Grief & The Enneagram Part II: Guest Post by Mandy Capehart

Welcome back to this three-part grief and Enneagram series. To summarize why this series is so important let’s revisit an excerpt from the last post:

“Grief and Enneagram shadow work are very similar in their approach and application. In both instances, we wrestle with the unknown sides of life that indicate unacknowledged pain, confusion, or disruption to our path forward. Effective grief and Enneagram work provides a framework for understanding ourselves and embracing new ways of thinking about our lives and circumstances. The more we learn, the more we realize we are unique individuals. The nuance of our individuality causes our grief journey to be like a fingerprint. Even when some stereotypes apply, there is always a part of our spirit that needs a little more intention.

This journey allows us to cultivate the compassion needed to find movement through our pain. As you embrace the truth of grief in your life, you may find that learning more about your Enneagram type provides extra support.”

Today, I want to unpack three more type misconceptions and how they can lead us to incorrect assumptions about how we “should” feel and move through our grief stories. We already know that what works for one person doesn’t necessarily work for all. We can reckon with the stereotypical reactions in our enneagram types that act as easy excuses to avoid the deeper, more intimate work of pursuing healing in our grief.

Type Four

Type Fours are known for being comfortable with melancholy and conflicting emotions and are often wonderful people for grievers to speak with when their own hearts cannot figure out how to survive a heavy loss.

Fours believe they are fundamentally different, which, in grief, can also lead them to spiral down a road of overthinking. They try to sort their emotions into a grief identity that makes sense yet remains unique.

But what we don’t often see in Type Fours is the propensity for forward motion. Grief is not about learning to move on; it’s about integrating our losses into our identity in a way that allows us to become more nuanced, intentional, and whole. There is no one more adept at adjusting to big, heavy emotions in an integrative way than Fours.

When they live in their heart center, Fours become witty, clever, insightful, and clear-minded. They work through grief productively, thinking intentionally rather than in a circular way. As a result, Fours begin to spiral upward with high energy and healing for themselves and others.

Type Five

Type Fives are full of wisdom, depth, and intelligence. They look for depth with each question, perfectly delighted to chase ideas down whatever obscure path they find. Because Fives are typically introspective and thoughtful, we assume that grief is something they’ve sorted out. Perhaps Fives have learned how to detach from the pain and therefore experience no grief at all?

Not true. What really happens for a grieving Type Five is that their mental wheels spin faster than ever. You may perceive them as cold and calculated, yet Fives are truly empathetic, deeply attuned people. They search for answers to relieve suffering or lack, but that’s not something available in grief. Not truly.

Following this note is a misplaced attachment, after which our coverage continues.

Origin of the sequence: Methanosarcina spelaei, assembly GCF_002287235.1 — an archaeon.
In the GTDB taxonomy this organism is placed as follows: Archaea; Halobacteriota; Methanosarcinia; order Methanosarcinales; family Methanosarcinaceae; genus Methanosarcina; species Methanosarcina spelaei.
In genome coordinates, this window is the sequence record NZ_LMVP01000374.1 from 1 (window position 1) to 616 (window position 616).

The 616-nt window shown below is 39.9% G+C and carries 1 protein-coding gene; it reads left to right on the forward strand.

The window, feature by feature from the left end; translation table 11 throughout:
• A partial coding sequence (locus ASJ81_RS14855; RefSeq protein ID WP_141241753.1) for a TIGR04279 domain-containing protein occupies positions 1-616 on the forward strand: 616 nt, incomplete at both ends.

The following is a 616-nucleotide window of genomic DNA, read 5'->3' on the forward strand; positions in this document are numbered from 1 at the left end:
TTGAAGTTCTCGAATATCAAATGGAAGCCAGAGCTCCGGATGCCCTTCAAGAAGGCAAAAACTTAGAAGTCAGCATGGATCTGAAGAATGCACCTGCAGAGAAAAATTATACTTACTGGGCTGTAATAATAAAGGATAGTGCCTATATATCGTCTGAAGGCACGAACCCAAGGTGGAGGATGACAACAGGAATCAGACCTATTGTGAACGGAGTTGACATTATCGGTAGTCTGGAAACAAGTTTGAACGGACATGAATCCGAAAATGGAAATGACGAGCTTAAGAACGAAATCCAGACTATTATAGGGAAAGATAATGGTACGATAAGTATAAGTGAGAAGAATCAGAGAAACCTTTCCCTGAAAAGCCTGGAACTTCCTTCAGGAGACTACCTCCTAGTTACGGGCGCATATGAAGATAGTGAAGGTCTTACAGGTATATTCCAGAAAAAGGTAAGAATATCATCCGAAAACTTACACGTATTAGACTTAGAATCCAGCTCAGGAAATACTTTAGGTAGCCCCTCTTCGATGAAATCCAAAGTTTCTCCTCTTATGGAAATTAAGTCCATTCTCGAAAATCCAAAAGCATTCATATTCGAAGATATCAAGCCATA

When Fives are able to become embodied – really connecting to the center of who they are – they will find strength outside of knowledge. Type Fives who allow themselves to take action toward reintegration of their whole selves become authoritative, confident, and compassionate to others and themselves.

Once Type Fives accept a thoughtful path toward healing for themselves, they will become the leaders you always suspected they could become. Their emotional side will surface with intention and grounding, leading others to heal, as well.

Type Six

Type Sixes aren’t strangers to thinking about grief – in fact, Sixes are hyper-aware of potential grief events and do all they can to minimize possible loss before it happens. Once introduced to their story, grief drives secure, steady Sixes into overdrive for resolution.

Then, natural cynicism surfaces, affirming their belief that all things are inherently untrustworthy. This draws Type Sixes further away from integration, where they would experience a settled spirit and an understanding of their secure place in the world, even when threatened by grief.

However, when Sixes embrace grief as truth, they gain new insight about the facts of their life circumstances. They acknowledge their lack of control in loss and recognize the grief in their life is not the end of the story. As they begin healing, their lighthearted, confident nature emerges.

Grief changes Sixes for the better, so long as they process their experiences as survivable. Not in a “What Doesn’t Kill You Makes You Stronger” platitude way, but through gaining soul-deep, inherent wisdom about the nature of life and loss.

Type Sixes long to express their free-spirited, lighthearted, fun side. When grief doesn’t destroy them, Sixes learn they can find a way to trust others and survive the most intimidating pain because life is so much richer than navigating around fear.

Mandy Capehart is an author, speaker, and certified grief and life coach in the Pacific Northwest. She is the founder of The Restorative Grief Project, an online community of grievers and grief supporters looking for movement while they heal. Her first book is titled, “Restorative Grief: Embracing our losses without losing ourselves,” released in 2021. This is a memoir and 31 day guidebook for managing grief and growth in the aftermath of loss, no matter how long it lasts. You can hear more about her grief work on her podcast, Restorative Grief with Mandy Capehart. She also co-hosts The Uncomfortable Grace Podcast, where space is held for growth amid the messy middle-parts of life.

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